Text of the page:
Recover from Cough with Dimer Health once you leave the hospital

Cough is a common symptom of many respiratory illnesses, and it can be a sign of a serious underlying condition. Post-acute care after hospitalization can help to ensure that patients recover fully from their illness and reduce the risk of complications.

Get a personalized care plan and 24x7 clinical support until you fully recover:

Schedule your video call with one of our experienced providers

We will create a personalized core plan and set follow up appointments as needed

You will have 24x7 support for any question via phone, text or web app

We accept most insurances and currently available in New Jersey and New York

How it works

1Book your first appointment

Let our experienced healthcare professionals assess your condition and create a personalized recovery plan for you.

2Personalized Healthcare

Enjoy scheduled follow-up visits tailored to your medical requirements, all without leaving your home.

3Always Available,
Always Caring

Get instant access to expert medical advice through phone, text, or telehealth, available 24/7 to address your on going needs and concerns.

What is Cough

A cough is a common reflex action that your body uses to clear your throat and airways of mucus, irritants, and infections. It can be a normal part of clearing everyday irritants from your body or it can be due to a variety of health conditions.

Coughs can be categorized into two types: acute and chronic. An acute cough typically lasts less than three weeks and is often caused by common viral infections such as the cold or flu. It may also be triggered by inhaling an irritant like dust or smoke.

Chronic coughs last longer than three weeks and may be caused by conditions like asthma, allergies, chronic bronchitis, or gastroesophageal reflux disease (GERD). Sometimes, a chronic cough can be a sign of a more serious condition, such as lung cancer or heart failure.

Symptoms accompanying a cough can include a runny or stuffy nose, sore throat, hoarseness, shortness of breath, and wheezing. If a cough produces phlegm or blood, causes chest pain, or lasts for more than a few weeks, it's important to seek medical attention to determine the underlying cause and appropriate treatment.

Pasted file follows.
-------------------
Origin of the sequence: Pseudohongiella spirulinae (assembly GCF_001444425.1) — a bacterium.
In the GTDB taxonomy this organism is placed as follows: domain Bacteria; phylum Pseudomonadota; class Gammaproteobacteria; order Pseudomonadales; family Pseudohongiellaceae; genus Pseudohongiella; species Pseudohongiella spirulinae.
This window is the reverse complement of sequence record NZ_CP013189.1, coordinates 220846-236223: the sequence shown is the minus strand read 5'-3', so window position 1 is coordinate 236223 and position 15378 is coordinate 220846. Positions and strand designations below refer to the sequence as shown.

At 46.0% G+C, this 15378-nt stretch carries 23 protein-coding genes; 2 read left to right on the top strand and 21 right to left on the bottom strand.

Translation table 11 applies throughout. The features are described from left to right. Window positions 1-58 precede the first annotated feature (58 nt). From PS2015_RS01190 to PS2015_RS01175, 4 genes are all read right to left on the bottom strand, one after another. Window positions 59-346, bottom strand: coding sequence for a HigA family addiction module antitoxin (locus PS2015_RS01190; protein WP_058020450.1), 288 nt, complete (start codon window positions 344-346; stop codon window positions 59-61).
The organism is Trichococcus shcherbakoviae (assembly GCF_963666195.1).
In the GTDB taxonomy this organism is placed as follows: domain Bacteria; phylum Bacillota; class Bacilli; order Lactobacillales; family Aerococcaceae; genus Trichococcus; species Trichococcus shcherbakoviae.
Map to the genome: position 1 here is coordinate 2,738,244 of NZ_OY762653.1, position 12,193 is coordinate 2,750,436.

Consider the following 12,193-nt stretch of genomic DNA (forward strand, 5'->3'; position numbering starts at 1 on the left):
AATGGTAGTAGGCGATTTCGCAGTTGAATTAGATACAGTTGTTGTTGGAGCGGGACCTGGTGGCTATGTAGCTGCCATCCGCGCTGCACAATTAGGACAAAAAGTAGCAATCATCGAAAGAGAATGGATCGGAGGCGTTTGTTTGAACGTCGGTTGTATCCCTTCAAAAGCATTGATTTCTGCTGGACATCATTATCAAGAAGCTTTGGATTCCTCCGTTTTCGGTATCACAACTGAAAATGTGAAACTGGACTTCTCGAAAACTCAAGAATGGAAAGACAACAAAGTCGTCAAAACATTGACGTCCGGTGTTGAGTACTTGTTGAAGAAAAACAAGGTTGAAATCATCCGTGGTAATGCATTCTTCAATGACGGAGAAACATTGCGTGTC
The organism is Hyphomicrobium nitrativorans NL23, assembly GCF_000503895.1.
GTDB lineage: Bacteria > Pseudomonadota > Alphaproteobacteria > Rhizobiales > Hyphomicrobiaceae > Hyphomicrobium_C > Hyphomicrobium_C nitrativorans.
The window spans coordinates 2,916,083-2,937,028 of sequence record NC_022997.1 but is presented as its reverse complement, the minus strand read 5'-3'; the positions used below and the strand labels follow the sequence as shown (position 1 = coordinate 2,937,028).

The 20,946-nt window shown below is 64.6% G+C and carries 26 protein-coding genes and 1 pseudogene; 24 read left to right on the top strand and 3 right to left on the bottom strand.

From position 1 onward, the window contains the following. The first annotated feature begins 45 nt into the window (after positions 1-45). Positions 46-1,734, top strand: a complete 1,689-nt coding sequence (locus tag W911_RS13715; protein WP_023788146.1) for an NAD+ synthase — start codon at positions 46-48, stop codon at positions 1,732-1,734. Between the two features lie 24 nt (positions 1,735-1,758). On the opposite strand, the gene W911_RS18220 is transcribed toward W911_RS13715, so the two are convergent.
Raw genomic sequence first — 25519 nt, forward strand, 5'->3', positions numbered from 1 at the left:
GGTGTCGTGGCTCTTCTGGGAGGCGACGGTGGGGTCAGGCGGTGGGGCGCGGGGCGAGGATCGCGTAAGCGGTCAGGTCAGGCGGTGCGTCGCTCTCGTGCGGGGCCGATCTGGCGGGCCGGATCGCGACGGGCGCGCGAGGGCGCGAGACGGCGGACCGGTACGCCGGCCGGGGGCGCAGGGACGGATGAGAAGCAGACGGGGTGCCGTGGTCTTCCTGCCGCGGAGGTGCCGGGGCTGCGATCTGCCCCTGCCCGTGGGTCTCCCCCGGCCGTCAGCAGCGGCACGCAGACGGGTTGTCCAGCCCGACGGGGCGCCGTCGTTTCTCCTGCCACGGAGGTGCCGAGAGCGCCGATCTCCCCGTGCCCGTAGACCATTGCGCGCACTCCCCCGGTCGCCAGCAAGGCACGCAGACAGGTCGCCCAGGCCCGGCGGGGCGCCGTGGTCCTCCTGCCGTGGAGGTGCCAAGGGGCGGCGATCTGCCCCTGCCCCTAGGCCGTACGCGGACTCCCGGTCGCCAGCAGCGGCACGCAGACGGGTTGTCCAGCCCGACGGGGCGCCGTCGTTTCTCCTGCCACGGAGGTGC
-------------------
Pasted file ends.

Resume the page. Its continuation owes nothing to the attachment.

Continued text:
Treatment for a cough depends on its cause. For many acute coughs caused by viruses, home care and over-the-counter treatments are sufficient. For chronic coughs, identifying and treating the underlying condition is necessary to alleviate the cough.

Please call or book an appointment with us if you think you have Cough or are recovering from it

Cough Recovery Tips

Recovering from a cough treatment after a hospital stay typically involves self-care measures and following your doctor's advice to ensure a full recovery. Here are some practical tips to help with your recovery:

By adhering to these guidelines, you can help ensure a smoother and quicker recovery from your cough treatment.

1. Follow Your Doctor's Instructions: Stick closely to any treatment plan prescribed by your healthcare provider. This may include taking medications as directed and attending follow-up appointments to monitor your progress.

2. Stay Hydrated: Drinking plenty of fluids helps thin mucus, making it easier to cough it up. Water, juice, and warm teas are good choices. Avoid caffeine and alcohol, as they can dehydrate you.

3. Rest: Adequate rest is crucial for recovery, as it helps your body to heal. Make sure to sleep enough at night and consider taking short naps during the day if needed.

4. Maintain a Healthy Diet: Eating well can help boost your immune system. Focus on a balanced diet rich in fruits, vegetables, lean proteins, and whole grains.

5. Avoid Smoke and Pollutants: Stay away from cigarette smoke and polluted environments as much as possible. Smoke can exacerbate respiratory symptoms and delay recovery.

6. Use a Humidifier: Adding moisture to the air can help alleviate coughing by loosening mucus in the airways. Clean the humidifier regularly to prevent mold growth.

7. Practice Good Hygiene: Keep your hands clean to avoid spreading germs and further infections. Cover your mouth with your elbow when coughing to protect others.

8. Monitor Your Symptoms: Keep an eye on your symptoms and contact your doctor if you experience worsening symptoms, such as an increase in mucus, a return of fever, or shortness of breath.

Don't navigate your recovery journey alone.

Let us  be there for you every step of the way.